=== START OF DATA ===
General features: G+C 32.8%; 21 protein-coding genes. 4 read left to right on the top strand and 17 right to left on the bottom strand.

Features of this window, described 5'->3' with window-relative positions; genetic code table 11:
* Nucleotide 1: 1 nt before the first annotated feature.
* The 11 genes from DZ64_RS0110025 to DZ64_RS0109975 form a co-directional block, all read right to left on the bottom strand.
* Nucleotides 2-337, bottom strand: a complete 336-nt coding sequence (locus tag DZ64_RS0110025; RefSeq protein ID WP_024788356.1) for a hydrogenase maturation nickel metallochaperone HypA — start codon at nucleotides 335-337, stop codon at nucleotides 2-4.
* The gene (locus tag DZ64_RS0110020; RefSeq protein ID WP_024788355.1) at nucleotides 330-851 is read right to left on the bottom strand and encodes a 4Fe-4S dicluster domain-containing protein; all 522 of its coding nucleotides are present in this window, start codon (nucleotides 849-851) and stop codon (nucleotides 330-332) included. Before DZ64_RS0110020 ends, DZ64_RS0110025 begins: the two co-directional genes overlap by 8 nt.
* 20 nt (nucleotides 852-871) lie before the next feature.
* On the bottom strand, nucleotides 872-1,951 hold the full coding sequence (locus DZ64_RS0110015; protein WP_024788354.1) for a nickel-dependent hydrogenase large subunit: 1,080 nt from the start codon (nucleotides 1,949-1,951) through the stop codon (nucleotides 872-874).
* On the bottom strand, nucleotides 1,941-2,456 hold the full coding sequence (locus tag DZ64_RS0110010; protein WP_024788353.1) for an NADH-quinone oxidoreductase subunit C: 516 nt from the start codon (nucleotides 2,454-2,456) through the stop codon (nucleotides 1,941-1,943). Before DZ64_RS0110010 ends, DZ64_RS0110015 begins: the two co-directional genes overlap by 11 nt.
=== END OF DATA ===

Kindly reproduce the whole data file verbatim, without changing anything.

General features: G+C 32.8%; 21 protein-coding genes. 4 read left to right on the top strand and 17 right to left on the bottom strand.

Features of this window, described 5'->3' with window-relative positions; genetic code table 11:
* Nucleotide 1: 1 nt before the first annotated feature.
* The 11 genes from DZ64_RS0110025 to DZ64_RS0109975 form a co-directional block, all read right to left on the bottom strand.
* Nucleotides 2-337, bottom strand: a complete 336-nt coding sequence (locus tag DZ64_RS0110025; RefSeq protein ID WP_024788356.1) for a hydrogenase maturation nickel metallochaperone HypA — start codon at nucleotides 335-337, stop codon at nucleotides 2-4.
* The gene (locus tag DZ64_RS0110020; RefSeq protein ID WP_024788355.1) at nucleotides 330-851 is read right to left on the bottom strand and encodes a 4Fe-4S dicluster domain-containing protein; all 522 of its coding nucleotides are present in this window, start codon (nucleotides 849-851) and stop codon (nucleotides 330-332) included. Before DZ64_RS0110020 ends, DZ64_RS0110025 begins: the two co-directional genes overlap by 8 nt.
* 20 nt (nucleotides 852-871) lie before the next feature.
* On the bottom strand, nucleotides 872-1,951 hold the full coding sequence (locus DZ64_RS0110015; protein WP_024788354.1) for a nickel-dependent hydrogenase large subunit: 1,080 nt from the start codon (nucleotides 1,949-1,951) through the stop codon (nucleotides 872-874).
* On the bottom strand, nucleotides 1,941-2,456 hold the full coding sequence (locus tag DZ64_RS0110010; protein WP_024788353.1) for an NADH-quinone oxidoreductase subunit C: 516 nt from the start codon (nucleotides 2,454-2,456) through the stop codon (nucleotides 1,941-1,943). Before DZ64_RS0110010 ends, DZ64_RS0110015 begins: the two co-directional genes overlap by 11 nt.